Tuesday, June 13, 2006

I'd Like to Teach the World . . .

A wonderful old friend and favorite conversation partner of mine has CFS. She doesn't have gobs of extra energy, and she worries about not keeping up with people. I told her she should start blogging to reach the maximum number of people with the minimum effort. This also lets you blurt out some things that might not come up in day-to-day conversation, but could be worth letting people know anyhow. I don't think she's fired up a blog yet (I know some arguments against the scheme), so she'll have to suffer along seeing me post this one my way.

I don't have a lot of use for Coke. (This is a can a friend left in my fridge about a year ago. I've used both the maple syrup to the left and the butterscotch topping to the right, but I haven't touched the Coke. Not even tempted.) The drink is nothing more than caramel-colored, carbonated sugar water. The biggest joke in the world is that there's some reason to prefer it to Pepsi, or vice versa. It's like arguing over whether there's more value in a bucket of air or a bucket of smoke. But the Coca-Cola Company has done an excellent job at peddling their core product for the past century, to the point where the brand and the product are recognized and (generally) liked worldwide.

I'll rant for a moment: My elected government spends trillions of dollars per year (that's millions of millions) sustaining the most advanced ability to kill people that the world has ever known. Ignoring the ethics of this for a moment, that strikes me as a stupefyingly expensive way to maintain influence over affairs in distant lands. For a tiny fraction of those sums, Coca-Cola has people worldwide convinced that an essentially useless product is not only pretty neat and friendly, but also worth spending hard-earned money on. Could we not save a few bucks in our attempts to influence world affairs and ensure national security, and instead of killing people just try to convince them that a well-meaning economic and cultural powerhouse that's been run democratically longer than nearly any other nation on the planet isn't a Great Satan? O.K., I'm sure there are very good reasons this wouldn't work, or we would have been doing it for years now. End of rant.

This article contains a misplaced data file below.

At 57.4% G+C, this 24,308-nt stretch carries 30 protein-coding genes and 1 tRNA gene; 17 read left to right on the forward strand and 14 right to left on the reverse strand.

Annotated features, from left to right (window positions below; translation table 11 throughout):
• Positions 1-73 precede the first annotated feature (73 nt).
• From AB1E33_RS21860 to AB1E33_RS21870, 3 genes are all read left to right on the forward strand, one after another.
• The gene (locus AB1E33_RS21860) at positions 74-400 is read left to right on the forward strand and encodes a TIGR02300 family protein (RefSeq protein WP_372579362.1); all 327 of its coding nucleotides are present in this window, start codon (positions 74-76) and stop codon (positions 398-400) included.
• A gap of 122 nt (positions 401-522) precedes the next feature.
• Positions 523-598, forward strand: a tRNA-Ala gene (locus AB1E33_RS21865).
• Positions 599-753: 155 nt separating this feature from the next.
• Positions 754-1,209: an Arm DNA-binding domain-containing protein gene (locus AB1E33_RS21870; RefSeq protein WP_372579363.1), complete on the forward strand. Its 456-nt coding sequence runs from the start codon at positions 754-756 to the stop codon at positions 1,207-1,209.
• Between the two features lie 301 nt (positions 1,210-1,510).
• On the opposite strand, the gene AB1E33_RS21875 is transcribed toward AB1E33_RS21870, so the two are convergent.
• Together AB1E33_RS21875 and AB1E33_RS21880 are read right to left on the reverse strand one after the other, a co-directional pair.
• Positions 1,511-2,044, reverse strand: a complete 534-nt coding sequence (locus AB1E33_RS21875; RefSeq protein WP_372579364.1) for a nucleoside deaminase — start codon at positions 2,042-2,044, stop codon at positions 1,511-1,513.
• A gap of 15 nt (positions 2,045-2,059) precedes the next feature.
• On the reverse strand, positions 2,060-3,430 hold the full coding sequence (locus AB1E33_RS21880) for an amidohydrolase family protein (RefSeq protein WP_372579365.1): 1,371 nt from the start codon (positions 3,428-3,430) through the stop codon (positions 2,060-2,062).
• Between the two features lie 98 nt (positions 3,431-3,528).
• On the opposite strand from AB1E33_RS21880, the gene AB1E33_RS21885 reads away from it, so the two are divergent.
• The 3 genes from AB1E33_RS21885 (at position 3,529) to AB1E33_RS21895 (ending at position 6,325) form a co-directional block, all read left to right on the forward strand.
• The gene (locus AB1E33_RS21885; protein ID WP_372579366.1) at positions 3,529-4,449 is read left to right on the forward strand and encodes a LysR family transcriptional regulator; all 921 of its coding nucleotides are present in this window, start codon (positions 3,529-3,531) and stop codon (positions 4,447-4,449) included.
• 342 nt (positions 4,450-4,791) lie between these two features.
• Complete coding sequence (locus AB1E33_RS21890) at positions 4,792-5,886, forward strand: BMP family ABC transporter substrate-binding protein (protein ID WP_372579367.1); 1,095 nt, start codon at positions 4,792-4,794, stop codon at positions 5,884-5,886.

Anyhow, I've never had much use for Coke. But I was delighted to learn recently that someone has finally found a great way to use one of the Coca-Cola Company's products to make this world a better place.

See why I think my old friend should have her own blog?

P.S. I told you already I talk too much.


Papa Bradstein said...

The benefits of this are obvious: we can still blow things up (sort of) and spread democracy.

One of the most amazing sights I recall from Morocco was high in the Atlas Mountains, in a village that couldn't have had more than a couple dozen buildings. Painted on the side of one was a Coke advertisement that looked pretty old.

It probably goes back to WWII, when Coke promised that U.S. soldiers could get a Coke anywhere in the world that they were fighting for the going rate in the States--five cents in those days.

To make this happen, they built bottling plants around the world, many of which remain to this day, even in countries that we may not have the best relations with. I can only assume that they advertised in these countries as well, hence the ad we saw.

It does prove the point that if you have something that people want like, say, sugar water or democracy, and you give it to them at a reasonable price like, say, five cents, and if you don't blow up their entire village when you deliver it, they not only like you, they embrace you. They also make you part of their culture, alongside their own institutions, like mint tea, which has slightly more sugar than Coke.

Henitsirk said...

Sadly, it's still easier for most people to hit rather than talk. Perhaps I think that way because I live with two toddlers, but that seems about the emotional level of our governing bodies.